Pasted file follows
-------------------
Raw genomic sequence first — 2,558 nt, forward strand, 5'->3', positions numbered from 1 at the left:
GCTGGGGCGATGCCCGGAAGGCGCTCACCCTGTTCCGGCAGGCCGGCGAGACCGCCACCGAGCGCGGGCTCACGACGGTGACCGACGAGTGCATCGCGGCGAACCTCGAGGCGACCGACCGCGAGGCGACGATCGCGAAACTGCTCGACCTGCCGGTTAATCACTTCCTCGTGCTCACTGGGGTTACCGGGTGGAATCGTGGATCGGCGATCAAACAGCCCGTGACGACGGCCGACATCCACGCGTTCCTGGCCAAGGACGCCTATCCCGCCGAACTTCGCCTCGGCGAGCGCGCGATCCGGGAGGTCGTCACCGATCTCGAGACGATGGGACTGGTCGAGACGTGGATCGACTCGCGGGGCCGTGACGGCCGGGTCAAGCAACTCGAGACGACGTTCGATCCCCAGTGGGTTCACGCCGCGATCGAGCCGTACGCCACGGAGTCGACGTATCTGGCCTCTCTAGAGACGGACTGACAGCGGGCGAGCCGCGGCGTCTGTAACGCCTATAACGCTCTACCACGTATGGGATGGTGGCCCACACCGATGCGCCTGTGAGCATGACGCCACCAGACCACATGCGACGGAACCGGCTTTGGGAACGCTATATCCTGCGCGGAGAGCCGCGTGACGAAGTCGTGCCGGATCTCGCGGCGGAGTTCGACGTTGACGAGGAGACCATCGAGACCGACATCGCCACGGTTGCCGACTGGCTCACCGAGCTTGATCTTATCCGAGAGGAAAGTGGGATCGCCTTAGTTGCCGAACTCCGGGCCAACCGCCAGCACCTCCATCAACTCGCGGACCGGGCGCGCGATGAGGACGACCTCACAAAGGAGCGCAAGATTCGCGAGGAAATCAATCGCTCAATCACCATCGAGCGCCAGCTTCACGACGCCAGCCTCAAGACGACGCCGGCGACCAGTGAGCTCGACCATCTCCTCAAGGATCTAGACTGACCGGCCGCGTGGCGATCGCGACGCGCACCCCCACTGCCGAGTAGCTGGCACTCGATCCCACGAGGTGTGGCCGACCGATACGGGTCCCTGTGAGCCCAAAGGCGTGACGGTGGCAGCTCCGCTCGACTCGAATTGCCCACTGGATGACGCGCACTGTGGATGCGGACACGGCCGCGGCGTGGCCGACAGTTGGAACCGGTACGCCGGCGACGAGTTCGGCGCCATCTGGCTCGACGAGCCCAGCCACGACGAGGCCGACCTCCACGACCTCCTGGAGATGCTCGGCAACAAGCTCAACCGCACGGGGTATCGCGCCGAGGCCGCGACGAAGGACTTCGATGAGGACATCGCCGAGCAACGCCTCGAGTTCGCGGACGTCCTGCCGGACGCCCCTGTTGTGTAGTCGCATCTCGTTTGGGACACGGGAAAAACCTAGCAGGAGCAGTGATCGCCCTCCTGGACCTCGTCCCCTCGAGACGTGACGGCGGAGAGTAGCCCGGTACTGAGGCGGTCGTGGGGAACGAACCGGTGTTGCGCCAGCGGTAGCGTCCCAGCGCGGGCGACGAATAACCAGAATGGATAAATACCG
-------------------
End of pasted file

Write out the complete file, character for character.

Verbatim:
Raw genomic sequence first — 2,558 nt, forward strand, 5'->3', positions numbered from 1 at the left:
GCTGGGGCGATGCCCGGAAGGCGCTCACCCTGTTCCGGCAGGCCGGCGAGACCGCCACCGAGCGCGGGCTCACGACGGTGACCGACGAGTGCATCGCGGCGAACCTCGAGGCGACCGACCGCGAGGCGACGATCGCGAAACTGCTCGACCTGCCGGTTAATCACTTCCTCGTGCTCACTGGGGTTACCGGGTGGAATCGTGGATCGGCGATCAAACAGCCCGTGACGACGGCCGACATCCACGCGTTCCTGGCCAAGGACGCCTATCCCGCCGAACTTCGCCTCGGCGAGCGCGCGATCCGGGAGGTCGTCACCGATCTCGAGACGATGGGACTGGTCGAGACGTGGATCGACTCGCGGGGCCGTGACGGCCGGGTCAAGCAACTCGAGACGACGTTCGATCCCCAGTGGGTTCACGCCGCGATCGAGCCGTACGCCACGGAGTCGACGTATCTGGCCTCTCTAGAGACGGACTGACAGCGGGCGAGCCGCGGCGTCTGTAACGCCTATAACGCTCTACCACGTATGGGATGGTGGCCCACACCGATGCGCCTGTGAGCATGACGCCACCAGACCACATGCGACGGAACCGGCTTTGGGAACGCTATATCCTGCGCGGAGAGCCGCGTGACGAAGTCGTGCCGGATCTCGCGGCGGAGTTCGACGTTGACGAGGAGACCATCGAGACCGACATCGCCACGGTTGCCGACTGGCTCACCGAGCTTGATCTTATCCGAGAGGAAAGTGGGATCGCCTTAGTTGCCGAACTCCGGGCCAACCGCCAGCACCTCCATCAACTCGCGGACCGGGCGCGCGATGAGGACGACCTCACAAAGGAGCGCAAGATTCGCGAGGAAATCAATCGCTCAATCACCATCGAGCGCCAGCTTCACGACGCCAGCCTCAAGACGACGCCGGCGACCAGTGAGCTCGACCATCTCCTCAAGGATCTAGACTGACCGGCCGCGTGGCGATCGCGACGCGCACCCCCACTGCCGAGTAGCTGGCACTCGATCCCACGAGGTGTGGCCGACCGATACGGGTCCCTGTGAGCCCAAAGGCGTGACGGTGGCAGCTCCGCTCGACTCGAATTGCCCACTGGATGACGCGCACTGTGGATGCGGACACGGCCGCGGCGTGGCCGACAGTTGGAACCGGTACGCCGGCGACGAGTTCGGCGCCATCTGGCTCGACGAGCCCAGCCACGACGAGGCCGACCTCCACGACCTCCTGGAGATGCTCGGCAACAAGCTCAACCGCACGGGGTATCGCGCCGAGGCCGCGACGAAGGACTTCGATGAGGACATCGCCGAGCAACGCCTCGAGTTCGCGGACGTCCTGCCGGACGCCCCTGTTGTGTAGTCGCATCTCGTTTGGGACACGGGAAAAACCTAGCAGGAGCAGTGATCGCCCTCCTGGACCTCGTCCCCTCGAGACGTGACGGCGGAGAGTAGCCCGGTACTGAGGCGGTCGTGGGGAACGAACCGGTGTTGCGCCAGCGGTAGCGTCCCAGCGCGGGCGACGAATAACCAGAATGGATAAATACCG